By Laura Lee Flanagan

Worn leather, rich silk velvet, vintage Highland check, antlers, hounds and heaths: These are the essential elements of the well-appointed country home, all stemming from the style known as “equestrian chic.” On the streets of New York, we see traces of equestrian chic daily in tall field boots, jodhpurs or a horsey “it” bag by Fendi, Dior or Gucci. I have often winced walking down Madison Avenue or in SoHo when passing a young lass who appears ready for the hunt field, but with a Stella McCartney shopping bag in tow instead of a dirty L.L. Bean barn bag. Once, I saw a young woman in custom Der-Dau field boots polished to mirrored perfection with spurs…at Saks!

Old world elegance—the distinguished look of storied homes like the famed Surtee’s or Chatsworth, and their Hollywood iterations in Gosford Park— is widespread in the pages of Vogue. By means of a horse-head napkin ring or a wall-mounted saddle, we are constantly fed tips on how to incorporate equestrian equipment into our homes, as if our lives were guided by an 18th century field manual.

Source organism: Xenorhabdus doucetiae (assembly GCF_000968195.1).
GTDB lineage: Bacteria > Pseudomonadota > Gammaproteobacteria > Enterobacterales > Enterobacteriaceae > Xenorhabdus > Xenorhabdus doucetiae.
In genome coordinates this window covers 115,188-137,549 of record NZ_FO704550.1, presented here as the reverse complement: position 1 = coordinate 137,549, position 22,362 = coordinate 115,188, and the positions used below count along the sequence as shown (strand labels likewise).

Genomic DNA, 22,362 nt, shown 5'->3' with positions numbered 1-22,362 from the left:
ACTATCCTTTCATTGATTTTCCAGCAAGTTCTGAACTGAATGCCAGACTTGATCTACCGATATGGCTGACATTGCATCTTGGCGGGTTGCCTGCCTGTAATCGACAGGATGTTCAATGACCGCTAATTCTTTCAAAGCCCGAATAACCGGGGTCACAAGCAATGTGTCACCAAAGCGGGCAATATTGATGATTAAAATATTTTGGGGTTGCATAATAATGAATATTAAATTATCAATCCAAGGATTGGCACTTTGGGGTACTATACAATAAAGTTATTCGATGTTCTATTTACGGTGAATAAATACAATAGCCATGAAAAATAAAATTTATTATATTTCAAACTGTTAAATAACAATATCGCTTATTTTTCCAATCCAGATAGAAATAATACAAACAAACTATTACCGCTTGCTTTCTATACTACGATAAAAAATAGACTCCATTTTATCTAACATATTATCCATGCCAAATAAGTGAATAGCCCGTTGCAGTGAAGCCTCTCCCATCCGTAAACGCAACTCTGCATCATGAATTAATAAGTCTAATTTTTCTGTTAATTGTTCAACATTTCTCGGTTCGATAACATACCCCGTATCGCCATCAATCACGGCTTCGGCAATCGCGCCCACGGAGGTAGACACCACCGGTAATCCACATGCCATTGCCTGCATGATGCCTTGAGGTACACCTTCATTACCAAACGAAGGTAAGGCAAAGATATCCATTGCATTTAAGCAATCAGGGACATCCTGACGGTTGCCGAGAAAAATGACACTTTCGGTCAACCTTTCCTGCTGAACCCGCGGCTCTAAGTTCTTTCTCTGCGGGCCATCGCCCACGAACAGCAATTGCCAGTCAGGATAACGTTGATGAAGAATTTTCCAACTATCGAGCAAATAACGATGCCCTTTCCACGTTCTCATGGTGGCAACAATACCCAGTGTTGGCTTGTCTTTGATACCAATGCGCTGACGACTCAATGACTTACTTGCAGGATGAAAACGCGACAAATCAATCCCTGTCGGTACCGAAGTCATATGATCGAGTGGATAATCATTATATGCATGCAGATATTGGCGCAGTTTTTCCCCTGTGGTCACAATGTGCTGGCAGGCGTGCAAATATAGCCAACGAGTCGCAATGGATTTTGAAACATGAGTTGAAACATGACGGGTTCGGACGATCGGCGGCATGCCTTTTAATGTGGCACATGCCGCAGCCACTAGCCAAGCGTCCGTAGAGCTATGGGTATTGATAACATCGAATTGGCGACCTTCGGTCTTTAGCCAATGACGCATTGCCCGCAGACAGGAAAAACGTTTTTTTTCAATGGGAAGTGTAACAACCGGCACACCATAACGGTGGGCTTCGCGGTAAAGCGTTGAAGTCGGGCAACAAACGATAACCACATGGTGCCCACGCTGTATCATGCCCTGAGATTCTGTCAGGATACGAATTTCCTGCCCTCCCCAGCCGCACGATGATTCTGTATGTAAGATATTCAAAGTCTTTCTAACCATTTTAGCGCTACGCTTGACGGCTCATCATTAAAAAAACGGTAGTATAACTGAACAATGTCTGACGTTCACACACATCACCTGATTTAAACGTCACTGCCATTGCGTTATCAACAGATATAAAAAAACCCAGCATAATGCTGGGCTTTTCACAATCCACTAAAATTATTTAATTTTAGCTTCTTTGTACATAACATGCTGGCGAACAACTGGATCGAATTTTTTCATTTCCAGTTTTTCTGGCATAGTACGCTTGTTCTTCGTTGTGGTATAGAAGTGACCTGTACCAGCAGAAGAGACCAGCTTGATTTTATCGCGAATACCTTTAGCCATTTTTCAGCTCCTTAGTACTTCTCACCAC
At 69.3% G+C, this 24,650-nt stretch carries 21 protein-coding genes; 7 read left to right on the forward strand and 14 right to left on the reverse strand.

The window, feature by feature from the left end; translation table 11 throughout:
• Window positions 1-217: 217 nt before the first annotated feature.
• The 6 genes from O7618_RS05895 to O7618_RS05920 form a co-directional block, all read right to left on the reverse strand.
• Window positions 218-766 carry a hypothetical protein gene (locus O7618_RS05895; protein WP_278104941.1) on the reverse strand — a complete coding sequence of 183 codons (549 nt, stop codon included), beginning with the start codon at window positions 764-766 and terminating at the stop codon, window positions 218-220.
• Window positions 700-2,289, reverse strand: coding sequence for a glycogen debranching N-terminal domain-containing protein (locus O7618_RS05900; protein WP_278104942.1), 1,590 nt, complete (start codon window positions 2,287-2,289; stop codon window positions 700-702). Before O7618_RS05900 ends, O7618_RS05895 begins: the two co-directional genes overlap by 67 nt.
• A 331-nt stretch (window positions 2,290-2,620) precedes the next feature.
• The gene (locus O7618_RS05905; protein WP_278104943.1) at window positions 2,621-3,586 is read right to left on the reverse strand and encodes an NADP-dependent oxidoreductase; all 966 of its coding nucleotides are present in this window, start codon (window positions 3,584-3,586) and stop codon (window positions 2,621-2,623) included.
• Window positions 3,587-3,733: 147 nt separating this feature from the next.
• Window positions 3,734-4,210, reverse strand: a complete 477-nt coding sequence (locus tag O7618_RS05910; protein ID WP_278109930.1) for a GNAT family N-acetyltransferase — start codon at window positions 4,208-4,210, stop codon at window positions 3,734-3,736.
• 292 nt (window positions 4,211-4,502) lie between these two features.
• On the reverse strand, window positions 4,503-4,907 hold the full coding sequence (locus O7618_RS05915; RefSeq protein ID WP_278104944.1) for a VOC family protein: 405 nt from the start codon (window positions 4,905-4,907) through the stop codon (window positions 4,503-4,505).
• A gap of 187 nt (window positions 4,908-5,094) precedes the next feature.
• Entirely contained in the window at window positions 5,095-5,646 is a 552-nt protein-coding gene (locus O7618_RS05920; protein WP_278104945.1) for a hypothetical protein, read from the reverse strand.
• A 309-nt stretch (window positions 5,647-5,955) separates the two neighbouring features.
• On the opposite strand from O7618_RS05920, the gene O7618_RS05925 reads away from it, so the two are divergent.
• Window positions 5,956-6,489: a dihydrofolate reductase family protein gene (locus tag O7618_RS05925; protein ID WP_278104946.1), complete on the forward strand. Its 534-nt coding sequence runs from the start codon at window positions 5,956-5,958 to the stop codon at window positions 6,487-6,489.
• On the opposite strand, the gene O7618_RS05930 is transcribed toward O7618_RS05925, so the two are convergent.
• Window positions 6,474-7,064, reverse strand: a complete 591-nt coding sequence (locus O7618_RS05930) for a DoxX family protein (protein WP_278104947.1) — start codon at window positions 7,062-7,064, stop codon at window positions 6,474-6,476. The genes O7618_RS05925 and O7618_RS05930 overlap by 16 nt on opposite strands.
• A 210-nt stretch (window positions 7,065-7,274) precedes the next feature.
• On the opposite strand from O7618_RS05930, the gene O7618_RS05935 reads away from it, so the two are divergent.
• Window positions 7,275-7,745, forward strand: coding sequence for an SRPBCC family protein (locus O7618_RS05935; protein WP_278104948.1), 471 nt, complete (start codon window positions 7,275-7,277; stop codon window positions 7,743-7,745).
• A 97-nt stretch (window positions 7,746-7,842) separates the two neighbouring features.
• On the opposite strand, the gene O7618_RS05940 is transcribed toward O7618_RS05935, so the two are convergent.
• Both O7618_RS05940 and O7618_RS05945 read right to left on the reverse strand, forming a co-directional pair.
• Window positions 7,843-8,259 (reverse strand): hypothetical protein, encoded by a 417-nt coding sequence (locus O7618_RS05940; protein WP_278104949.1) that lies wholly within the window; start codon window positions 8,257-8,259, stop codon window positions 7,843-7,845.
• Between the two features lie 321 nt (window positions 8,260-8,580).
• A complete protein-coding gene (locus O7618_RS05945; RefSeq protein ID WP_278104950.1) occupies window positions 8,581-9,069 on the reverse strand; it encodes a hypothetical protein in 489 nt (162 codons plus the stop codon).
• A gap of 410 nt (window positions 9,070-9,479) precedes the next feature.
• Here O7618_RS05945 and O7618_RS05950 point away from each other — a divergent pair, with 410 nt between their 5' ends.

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But along the way, the dirt and grime that come with riding a horse—elements that, to any true equestrian, are beautifully inevitable—seem forgotten. How do these trendsetters expect to keep their breeches and boots so neat and clean? Few of them have likely mounted an Arabian or an Appaloosa, of course. Still, I appreciate that the strength, freedom and beauty associated with horses is at the heart of a timeless sartorial fascination.

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